In Poll, Marylanders Call Opioid Addiction A Major Problem

A poll of Maryland residents showed an overwhelming majority saw opioids as a major problem and half know someone who is addicted.

The results were in the Goucher Poll, a survey of 800 Maryland adults taken between Feb. 12 and 17. It has a margin of error of plus or minus 3.5 percent.

The Goucher Poll also found that 47 percent of respondents believe the state would be governed better if more women served in elected office; 47 percent thought more women would make no difference.

Three-quarters of Marylanders support establishing term limits for members of the Maryland General Assembly and 17 percent oppose it. Those who support term limits were asked what specific limit they would prefer:

  • 19 percent say 1 term or 4 years
  • 56 percent say 2 terms or 8 years
  • 20 percent say 3 terms or 12 years
  • 2 percent say 4 terms or 16 years

With reports of concussions and brain damage prompting concerns about the safety of contact sports for children, a bill before the 2018 General Assembly would ban tackle football for those under the age of 14. Marylanders are divided on the prospects of a statewide ban; 45 percent support and 49 percent oppose.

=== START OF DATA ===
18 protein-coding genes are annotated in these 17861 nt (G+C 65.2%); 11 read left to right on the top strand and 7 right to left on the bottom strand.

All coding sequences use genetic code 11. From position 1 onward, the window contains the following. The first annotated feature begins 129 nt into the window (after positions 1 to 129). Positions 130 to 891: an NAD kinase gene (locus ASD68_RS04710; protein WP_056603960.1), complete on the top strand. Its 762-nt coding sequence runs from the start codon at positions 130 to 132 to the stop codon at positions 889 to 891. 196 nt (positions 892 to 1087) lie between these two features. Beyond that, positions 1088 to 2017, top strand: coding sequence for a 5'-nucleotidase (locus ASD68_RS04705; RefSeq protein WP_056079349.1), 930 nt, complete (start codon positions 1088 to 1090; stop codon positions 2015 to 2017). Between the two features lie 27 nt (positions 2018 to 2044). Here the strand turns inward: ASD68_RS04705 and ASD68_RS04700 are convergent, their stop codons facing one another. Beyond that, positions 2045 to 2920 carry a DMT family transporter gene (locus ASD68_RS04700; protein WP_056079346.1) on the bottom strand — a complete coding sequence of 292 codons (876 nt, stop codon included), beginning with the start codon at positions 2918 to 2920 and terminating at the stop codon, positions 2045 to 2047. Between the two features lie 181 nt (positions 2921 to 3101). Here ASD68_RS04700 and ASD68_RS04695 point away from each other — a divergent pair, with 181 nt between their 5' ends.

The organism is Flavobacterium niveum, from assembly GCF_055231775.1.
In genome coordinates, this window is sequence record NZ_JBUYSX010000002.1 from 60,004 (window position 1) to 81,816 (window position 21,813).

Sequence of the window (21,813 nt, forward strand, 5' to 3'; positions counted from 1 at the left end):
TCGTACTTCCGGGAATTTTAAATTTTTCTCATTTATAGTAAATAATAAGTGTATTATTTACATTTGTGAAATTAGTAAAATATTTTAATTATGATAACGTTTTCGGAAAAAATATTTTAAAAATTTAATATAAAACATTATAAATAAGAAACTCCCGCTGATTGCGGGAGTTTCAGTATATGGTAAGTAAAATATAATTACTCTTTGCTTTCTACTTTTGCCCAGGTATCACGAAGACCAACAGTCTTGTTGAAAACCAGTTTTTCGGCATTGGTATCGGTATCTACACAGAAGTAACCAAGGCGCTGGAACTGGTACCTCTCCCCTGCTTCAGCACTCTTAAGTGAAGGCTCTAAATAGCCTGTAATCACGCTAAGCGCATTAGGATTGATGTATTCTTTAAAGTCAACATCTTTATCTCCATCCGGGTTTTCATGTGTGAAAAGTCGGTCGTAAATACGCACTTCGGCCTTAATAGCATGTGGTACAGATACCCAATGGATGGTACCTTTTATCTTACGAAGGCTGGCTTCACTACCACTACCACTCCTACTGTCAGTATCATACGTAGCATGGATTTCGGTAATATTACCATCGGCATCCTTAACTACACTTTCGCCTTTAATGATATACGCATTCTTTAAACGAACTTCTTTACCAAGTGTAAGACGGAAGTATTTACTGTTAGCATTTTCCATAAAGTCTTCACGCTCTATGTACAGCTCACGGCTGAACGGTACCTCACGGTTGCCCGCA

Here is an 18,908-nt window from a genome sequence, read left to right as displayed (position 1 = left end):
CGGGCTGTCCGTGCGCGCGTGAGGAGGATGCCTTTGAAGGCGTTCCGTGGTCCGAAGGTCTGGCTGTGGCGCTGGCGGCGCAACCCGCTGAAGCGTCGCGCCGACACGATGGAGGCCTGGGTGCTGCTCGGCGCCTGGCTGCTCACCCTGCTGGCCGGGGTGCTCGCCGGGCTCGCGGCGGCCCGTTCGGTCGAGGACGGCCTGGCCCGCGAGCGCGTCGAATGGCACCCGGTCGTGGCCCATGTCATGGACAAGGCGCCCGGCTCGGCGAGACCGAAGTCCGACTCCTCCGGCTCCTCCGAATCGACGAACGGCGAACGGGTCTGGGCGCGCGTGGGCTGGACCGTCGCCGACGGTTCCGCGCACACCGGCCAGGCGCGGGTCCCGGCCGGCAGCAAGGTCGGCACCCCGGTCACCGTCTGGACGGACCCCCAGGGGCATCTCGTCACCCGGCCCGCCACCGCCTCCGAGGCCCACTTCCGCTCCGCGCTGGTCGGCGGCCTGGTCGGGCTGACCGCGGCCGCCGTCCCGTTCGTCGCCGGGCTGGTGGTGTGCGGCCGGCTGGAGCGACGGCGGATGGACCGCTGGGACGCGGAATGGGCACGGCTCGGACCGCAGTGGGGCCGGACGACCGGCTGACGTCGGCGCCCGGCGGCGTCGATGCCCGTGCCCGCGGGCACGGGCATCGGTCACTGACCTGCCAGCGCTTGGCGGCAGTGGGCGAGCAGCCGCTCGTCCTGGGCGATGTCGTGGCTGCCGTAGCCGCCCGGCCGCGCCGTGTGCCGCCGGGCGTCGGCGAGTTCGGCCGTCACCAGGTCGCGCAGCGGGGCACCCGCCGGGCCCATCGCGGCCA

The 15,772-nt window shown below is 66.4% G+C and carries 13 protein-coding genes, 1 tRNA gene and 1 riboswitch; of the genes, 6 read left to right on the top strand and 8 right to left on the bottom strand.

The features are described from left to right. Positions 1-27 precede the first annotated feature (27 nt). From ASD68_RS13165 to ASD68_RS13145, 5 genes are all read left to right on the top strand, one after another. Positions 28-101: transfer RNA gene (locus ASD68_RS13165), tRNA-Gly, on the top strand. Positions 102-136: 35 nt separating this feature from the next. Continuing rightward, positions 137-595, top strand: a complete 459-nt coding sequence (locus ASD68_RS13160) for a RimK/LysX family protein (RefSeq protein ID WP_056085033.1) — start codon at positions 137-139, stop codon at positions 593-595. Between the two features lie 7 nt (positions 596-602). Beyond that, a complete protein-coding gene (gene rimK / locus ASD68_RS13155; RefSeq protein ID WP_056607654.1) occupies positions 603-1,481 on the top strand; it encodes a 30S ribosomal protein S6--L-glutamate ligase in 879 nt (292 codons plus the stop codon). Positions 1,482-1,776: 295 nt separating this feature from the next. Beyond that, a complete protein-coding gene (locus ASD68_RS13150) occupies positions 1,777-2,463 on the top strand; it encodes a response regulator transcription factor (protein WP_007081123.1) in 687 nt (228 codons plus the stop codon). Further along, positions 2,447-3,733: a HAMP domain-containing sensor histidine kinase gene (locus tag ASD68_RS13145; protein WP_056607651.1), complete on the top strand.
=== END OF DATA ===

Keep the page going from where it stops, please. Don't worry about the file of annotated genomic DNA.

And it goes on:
Respondents were asked whether the state government spends too little, about the right amount, or too much on public education and public transportation: 71 percent said too little, 19 percent said the right amount and 8 percent said too much.

A similar question was asked about public transportation; 52 percent said too little, 30 percent said the right amount and 8 percent said too much.

Sixty-six percent of respondents said they supported raising the minimum wage to $15 an hour and 31 percent opposed the increase.

On the opioid crisis, 82 percent view it as a major problem, and 11 percent says it’s a minor problem. Fifty-two percent knew someone who has been addicted to opioids and 47 percent do not.

Marylanders were asked what it takes to overcome addiction: 5 percent think people can overcome an opioid addiction on their own, 81 percent think people need medical treatment to address it.

The poll used random digit dialing of a stratified random sample of landline and cellular telephone numbers.

Conducted by the Sarah T. Hughes Field Politics Center at Goucher College, the poll seeks to improve public discourse in the state by providing neutral and unbiased information on resident perceptions and opinions. You can see the full poll here.

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